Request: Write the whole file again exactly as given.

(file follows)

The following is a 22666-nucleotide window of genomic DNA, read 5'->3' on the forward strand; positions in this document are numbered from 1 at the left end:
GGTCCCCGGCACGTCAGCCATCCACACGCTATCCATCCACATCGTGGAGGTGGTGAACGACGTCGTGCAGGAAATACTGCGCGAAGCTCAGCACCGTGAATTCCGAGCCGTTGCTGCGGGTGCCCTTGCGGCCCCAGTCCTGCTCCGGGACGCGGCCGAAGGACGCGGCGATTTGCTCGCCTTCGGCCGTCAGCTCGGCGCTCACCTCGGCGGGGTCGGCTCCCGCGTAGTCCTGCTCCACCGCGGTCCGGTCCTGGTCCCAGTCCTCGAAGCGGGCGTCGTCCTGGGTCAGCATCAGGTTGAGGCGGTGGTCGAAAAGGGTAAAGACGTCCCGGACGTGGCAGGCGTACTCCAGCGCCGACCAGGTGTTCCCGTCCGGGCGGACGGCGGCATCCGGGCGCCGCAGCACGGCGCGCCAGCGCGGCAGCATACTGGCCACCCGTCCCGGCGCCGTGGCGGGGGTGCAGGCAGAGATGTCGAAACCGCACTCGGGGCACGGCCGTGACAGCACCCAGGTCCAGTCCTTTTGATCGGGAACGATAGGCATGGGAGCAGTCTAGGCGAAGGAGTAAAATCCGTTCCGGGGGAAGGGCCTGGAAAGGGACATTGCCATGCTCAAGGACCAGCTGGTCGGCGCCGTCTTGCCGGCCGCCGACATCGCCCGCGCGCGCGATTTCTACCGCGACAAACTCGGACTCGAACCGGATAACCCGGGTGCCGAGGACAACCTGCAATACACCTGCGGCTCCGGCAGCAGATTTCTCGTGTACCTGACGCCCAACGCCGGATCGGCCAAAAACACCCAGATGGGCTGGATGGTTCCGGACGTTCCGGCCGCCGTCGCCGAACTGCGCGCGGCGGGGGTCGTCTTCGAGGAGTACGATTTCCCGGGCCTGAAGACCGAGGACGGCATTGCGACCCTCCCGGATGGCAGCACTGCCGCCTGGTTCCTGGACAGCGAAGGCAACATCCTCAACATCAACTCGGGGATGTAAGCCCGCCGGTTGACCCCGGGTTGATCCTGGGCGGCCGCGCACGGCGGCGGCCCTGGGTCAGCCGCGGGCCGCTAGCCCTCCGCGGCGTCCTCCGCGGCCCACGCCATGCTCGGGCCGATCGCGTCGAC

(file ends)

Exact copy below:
The following is a 22666-nucleotide window of genomic DNA, read 5'->3' on the forward strand; positions in this document are numbered from 1 at the left end:
GGTCCCCGGCACGTCAGCCATCCACACGCTATCCATCCACATCGTGGAGGTGGTGAACGACGTCGTGCAGGAAATACTGCGCGAAGCTCAGCACCGTGAATTCCGAGCCGTTGCTGCGGGTGCCCTTGCGGCCCCAGTCCTGCTCCGGGACGCGGCCGAAGGACGCGGCGATTTGCTCGCCTTCGGCCGTCAGCTCGGCGCTCACCTCGGCGGGGTCGGCTCCCGCGTAGTCCTGCTCCACCGCGGTCCGGTCCTGGTCCCAGTCCTCGAAGCGGGCGTCGTCCTGGGTCAGCATCAGGTTGAGGCGGTGGTCGAAAAGGGTAAAGACGTCCCGGACGTGGCAGGCGTACTCCAGCGCCGACCAGGTGTTCCCGTCCGGGCGGACGGCGGCATCCGGGCGCCGCAGCACGGCGCGCCAGCGCGGCAGCATACTGGCCACCCGTCCCGGCGCCGTGGCGGGGGTGCAGGCAGAGATGTCGAAACCGCACTCGGGGCACGGCCGTGACAGCACCCAGGTCCAGTCCTTTTGATCGGGAACGATAGGCATGGGAGCAGTCTAGGCGAAGGAGTAAAATCCGTTCCGGGGGAAGGGCCTGGAAAGGGACATTGCCATGCTCAAGGACCAGCTGGTCGGCGCCGTCTTGCCGGCCGCCGACATCGCCCGCGCGCGCGATTTCTACCGCGACAAACTCGGACTCGAACCGGATAACCCGGGTGCCGAGGACAACCTGCAATACACCTGCGGCTCCGGCAGCAGATTTCTCGTGTACCTGACGCCCAACGCCGGATCGGCCAAAAACACCCAGATGGGCTGGATGGTTCCGGACGTTCCGGCCGCCGTCGCCGAACTGCGCGCGGCGGGGGTCGTCTTCGAGGAGTACGATTTCCCGGGCCTGAAGACCGAGGACGGCATTGCGACCCTCCCGGATGGCAGCACTGCCGCCTGGTTCCTGGACAGCGAAGGCAACATCCTCAACATCAACTCGGGGATGTAAGCCCGCCGGTTGACCCCGGGTTGATCCTGGGCGGCCGCGCACGGCGGCGGCCCTGGGTCAGCCGCGGGCCGCTAGCCCTCCGCGGCGTCCTCCGCGGCCCACGCCATGCTCGGGCCGATCGCGTCGAC